I looked at Jeremy as he was driving and noticed the faint lines etched in his handsome face.
I asked him: Had all been worth it? If we had waited a bit longer to get to know ourselves and mature before getting married, would it have been easier?
I am not typically a very good listener so I very intentionally shut my yapper and waited for his response. Jeremy thought for a few moments before answering my questions (He is really good at thinking before he speaks, something I have to keep working on).
His answer was a testament to the awesome man I married.
“Autumn, getting older does not necessarily make you wiser unless you are actively seeking out growth and maturity. Marriage kind of forces you to choose. Am I going to grow with and learn from you or am I going to stay the way I am? Growth does not happen unless when we are faced with adversity we choose to learn from it. We might fail big time. But, that’s allowed. We get to learn from each other and we get to learn about ourselves…”
My husband Jeremy and I were able to get away for an overnight a couple of weekends ago. My very generous in-laws offered to take care of our three little monkeys and it was a gift to get away on our own. We stayed at a bed and breakfast in a lake-side town, and the drive to and from our destination provided some much needed time of uninterrupted conversation and connection. I had been wrestling with an aspect of our marriage and was curious to hear Jeremy’s thoughts on the topic.
We married in our very early twenties. I had been thinking about all that we had been working through as a couple in the past seven years together. We have had our share of struggles, and we have been working through difficulties brought about by our differences in personality and background. I had been thinking about how we had children right away after getting married and the joys and challenges of raising a family together.
Every marriage is unique in its joys and challenges. For us, choosing to marry young was a choice to “grow up” together. I remember having a clarity and peace as I walked down the aisle toward Jeremy. I remember saying to myself, “I am walking towards good,” and I only saw him and the altar. We chose each other on April 18th, 2009 with our eyes as wide open as we could. We were intentional. We had sought the wisdom of older and wiser couples that we knew and respected during our dating and engagement relationship, and we knew that it wasn’t going to be sunsets and candle lit dinners all the time. We felt as prepared as we could and we dove in.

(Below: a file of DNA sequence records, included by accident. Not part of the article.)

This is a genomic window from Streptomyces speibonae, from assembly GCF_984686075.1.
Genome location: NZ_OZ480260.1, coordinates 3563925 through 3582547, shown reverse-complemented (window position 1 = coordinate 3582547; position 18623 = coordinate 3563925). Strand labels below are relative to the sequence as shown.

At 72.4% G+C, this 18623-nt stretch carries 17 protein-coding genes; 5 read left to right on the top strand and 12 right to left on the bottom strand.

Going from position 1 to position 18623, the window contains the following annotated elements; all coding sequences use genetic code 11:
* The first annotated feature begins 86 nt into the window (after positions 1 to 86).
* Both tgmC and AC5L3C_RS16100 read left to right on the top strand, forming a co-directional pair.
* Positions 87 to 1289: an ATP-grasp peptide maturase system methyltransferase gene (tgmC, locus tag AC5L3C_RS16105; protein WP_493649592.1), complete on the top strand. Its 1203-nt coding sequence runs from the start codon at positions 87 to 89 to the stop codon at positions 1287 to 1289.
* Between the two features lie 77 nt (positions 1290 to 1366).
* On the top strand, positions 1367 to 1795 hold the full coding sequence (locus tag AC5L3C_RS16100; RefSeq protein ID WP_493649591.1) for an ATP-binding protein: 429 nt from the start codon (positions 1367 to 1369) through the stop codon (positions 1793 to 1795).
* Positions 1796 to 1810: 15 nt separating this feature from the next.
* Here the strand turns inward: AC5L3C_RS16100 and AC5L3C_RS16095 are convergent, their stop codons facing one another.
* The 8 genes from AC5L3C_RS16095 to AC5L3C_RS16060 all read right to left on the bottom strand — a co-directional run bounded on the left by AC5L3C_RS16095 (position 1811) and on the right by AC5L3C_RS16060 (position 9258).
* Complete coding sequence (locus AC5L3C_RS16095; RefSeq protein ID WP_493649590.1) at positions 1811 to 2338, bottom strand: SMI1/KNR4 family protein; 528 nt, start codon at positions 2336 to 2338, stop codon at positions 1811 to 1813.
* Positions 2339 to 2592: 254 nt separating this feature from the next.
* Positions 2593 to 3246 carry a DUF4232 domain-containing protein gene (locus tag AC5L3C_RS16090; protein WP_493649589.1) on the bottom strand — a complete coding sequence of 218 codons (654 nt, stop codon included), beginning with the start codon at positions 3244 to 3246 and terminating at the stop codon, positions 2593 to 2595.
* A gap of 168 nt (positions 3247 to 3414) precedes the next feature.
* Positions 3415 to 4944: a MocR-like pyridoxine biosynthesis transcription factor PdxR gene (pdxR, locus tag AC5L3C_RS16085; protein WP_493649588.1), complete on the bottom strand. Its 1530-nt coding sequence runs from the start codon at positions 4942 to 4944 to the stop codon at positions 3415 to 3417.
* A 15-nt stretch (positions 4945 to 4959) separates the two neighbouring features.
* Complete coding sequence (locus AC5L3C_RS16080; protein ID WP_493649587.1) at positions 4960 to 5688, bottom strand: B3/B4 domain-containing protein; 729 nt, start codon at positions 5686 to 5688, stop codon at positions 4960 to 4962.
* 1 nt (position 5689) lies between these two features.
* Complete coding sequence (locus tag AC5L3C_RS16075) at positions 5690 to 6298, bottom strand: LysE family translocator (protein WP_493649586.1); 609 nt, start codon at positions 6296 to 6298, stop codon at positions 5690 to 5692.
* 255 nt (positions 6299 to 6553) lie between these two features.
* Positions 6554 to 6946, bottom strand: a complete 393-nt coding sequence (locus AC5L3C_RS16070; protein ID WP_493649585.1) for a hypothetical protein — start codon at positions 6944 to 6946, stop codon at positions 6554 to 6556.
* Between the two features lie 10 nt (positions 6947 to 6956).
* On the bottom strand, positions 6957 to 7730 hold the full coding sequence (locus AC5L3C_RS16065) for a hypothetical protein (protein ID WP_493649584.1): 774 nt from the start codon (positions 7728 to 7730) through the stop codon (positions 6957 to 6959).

Our marriage has been a humbling and powerful experience of recognizing our own flaws, and being willing to look to the other to recognize each other’s strengths and learn from them. We can choose to help each other grow in love.
For example, I can be very moody and allow whatever I am thinking or feeling to effect Jeremy, my children, and those around me. Sometimes, I choose according to my feelings. This is an area of my life that I want to improve because it doesn’t help me to love my family well. While my feelings are important and valid I get to choose how I let them impact my choices. Jeremy has great maturity in this area.
While we were away on our weekend together, he had an infection in his finger and it was really bothering him. While he could have (understandably) complained the whole weekend about it and let the vulnerability of pain impact the quality of our time together, Jeremy rarely commented on it. I had to ask him if he was in pain. He would mention that he was and then carry on with our fun together with a smile on his face. We had a great time together and he got his finger treated when we got home.
The way he handled that situation made an impression on me and encouraged me to keep working on effectively experiencing my own feelings and emotions. This is just a small example of many lessons embedded in the details of our daily life as a married couple.
As Jeremy said, sometimes we fail to rise to the opportunities to grow in love for each other and we have to come back and ask for forgiveness. I have seen Jeremy at his worst. He has seen me at mine, and yet we go on choosing each other because it is worth it.
We have had the privilege of “growing up” with each other and we get a little more graceful at recovering and learning from our mistakes everyday. I think this is important. There are good times and there are hard times in our marriage. I think there should always be GROWTH- together and individually.
As Jeremy said, “ We get to learn from each other and about ourselves.” Choosing to respond to these opportunities to love each other gives our marriage richness. I am so grateful to have married young and to continually be “growing up” with Jeremy.